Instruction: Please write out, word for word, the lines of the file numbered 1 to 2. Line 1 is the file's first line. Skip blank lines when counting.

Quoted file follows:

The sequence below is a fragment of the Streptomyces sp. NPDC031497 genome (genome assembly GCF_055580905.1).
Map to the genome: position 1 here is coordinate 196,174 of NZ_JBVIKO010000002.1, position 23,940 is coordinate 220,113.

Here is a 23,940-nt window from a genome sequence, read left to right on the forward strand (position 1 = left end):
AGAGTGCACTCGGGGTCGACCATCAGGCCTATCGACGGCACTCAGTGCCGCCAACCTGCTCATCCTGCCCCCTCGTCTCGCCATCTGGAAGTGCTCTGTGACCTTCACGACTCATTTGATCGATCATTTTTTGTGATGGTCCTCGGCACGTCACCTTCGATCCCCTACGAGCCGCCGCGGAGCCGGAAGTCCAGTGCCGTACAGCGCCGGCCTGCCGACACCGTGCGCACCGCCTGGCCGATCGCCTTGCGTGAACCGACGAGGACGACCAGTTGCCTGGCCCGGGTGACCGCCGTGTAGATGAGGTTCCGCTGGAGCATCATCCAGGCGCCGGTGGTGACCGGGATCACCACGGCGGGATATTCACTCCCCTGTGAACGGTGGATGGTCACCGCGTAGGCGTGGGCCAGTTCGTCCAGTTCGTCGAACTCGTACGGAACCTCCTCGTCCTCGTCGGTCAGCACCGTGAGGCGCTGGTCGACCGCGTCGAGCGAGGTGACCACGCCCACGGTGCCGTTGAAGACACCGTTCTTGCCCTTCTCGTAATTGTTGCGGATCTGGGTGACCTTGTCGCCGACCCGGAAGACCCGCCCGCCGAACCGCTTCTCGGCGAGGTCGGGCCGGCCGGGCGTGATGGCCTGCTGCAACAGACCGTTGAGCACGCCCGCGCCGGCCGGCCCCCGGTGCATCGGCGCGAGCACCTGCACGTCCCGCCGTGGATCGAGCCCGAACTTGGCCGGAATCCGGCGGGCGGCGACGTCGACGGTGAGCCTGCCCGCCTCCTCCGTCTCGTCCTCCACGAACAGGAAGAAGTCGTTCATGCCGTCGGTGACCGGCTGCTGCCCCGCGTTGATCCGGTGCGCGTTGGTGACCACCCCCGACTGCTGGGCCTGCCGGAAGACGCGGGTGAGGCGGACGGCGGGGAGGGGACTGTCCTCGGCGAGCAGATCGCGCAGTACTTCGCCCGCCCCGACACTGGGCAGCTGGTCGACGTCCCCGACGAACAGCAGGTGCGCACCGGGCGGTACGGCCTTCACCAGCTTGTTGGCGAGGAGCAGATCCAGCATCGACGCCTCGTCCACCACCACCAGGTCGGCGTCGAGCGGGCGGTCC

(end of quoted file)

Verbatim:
The sequence below is a fragment of the Streptomyces sp. NPDC031497 genome (genome assembly GCF_055580905.1).
Map to the genome: position 1 here is coordinate 196,174 of NZ_JBVIKO010000002.1, position 23,940 is coordinate 220,113.